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VOL. 37 | NO. 17 | Friday, April 26, 2013




Haslam unswayed by celebrities opposing 'ag-gag'

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SMYRNA (AP) - Gov. Bill Haslam said Tuesday he was not swayed by celebrities opposing a bill that would make it a crime to video record animal abuse if it isn't turned over to law enforcement authorities within 48 hours.

The bill was passed by Tennessee lawmakers and the Republican governor said he will decide whether he will veto it or let it become law with or without his signature after weighing constitutional questions and philosophical arguments.

"We've gotten a lot of calls on this, some of them from Tennesseans, some of them from out of state people," Haslam said. "At the end of the day we want to come back to looking at: Is it good policy? Is it constitutional? And do we think it's something that will actually help the welfare of animals and livestock?"

The governor's office has yet to receive the bill from the General Assembly. Once it arrives, Haslam has 10 days to veto it or let it become law.

Singers Carrie Underwood , Emmylou Harris and Miley Cyrus have spoken out against the measure, which opponents call the "ag gag" bill.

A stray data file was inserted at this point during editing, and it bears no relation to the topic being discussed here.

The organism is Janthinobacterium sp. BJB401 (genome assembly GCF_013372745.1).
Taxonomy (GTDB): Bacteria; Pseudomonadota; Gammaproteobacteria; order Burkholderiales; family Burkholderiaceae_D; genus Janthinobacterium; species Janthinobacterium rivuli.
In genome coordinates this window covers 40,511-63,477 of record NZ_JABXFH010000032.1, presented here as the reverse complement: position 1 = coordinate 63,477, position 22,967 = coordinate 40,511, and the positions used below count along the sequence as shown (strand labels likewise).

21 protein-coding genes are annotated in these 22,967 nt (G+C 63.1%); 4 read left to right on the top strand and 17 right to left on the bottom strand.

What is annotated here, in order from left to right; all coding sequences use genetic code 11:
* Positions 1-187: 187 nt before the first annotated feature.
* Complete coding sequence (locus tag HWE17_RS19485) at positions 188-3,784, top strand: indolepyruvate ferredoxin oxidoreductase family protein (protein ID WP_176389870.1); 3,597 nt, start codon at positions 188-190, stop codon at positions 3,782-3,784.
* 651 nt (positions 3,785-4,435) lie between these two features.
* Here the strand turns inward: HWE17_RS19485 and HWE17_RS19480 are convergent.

They argue the measure would put an end to extended undercover operations, such as the one by the Humane Society of the United States that exposed how trainers subjected Tennessee walking horses to beatings and caustic burns. Trainer Jackie McConnell, whose stable was in Senate sponsor Dolores Gresham's West Tennessee district, subsequently pleaded guilty in federal court in September.

Haslam said he hasn't spoken with any celebrities about the matter. He said he's also seeking input from farming and cattle interests.

"There are a lot of agriculture people who feel like this isn't about just people who mistreat animals," he said. "There's strong feeling from the agriculture community that there are some people who don't value what we do."

The bill passed by the narrowest margin possible in the House - gaining just 50 votes in the 99-member cham ber. Republican House Speaker Beth Harwell of Nashville, a key Haslam ally, abstained on that vote, while Senate Majority Leader Mark Norris, R-Collierville, was a vocal opponent.

Meanwhile, other prominent Republicans like Senate Speaker Ron Ramsey of Blountville and House Majority Leader Gerald McCormick of Chattanooga voted in favor of the legislation sponsored by Sen. Dolores Gresham, R-Somerville, and Rep. Andy Holt of Dresden.

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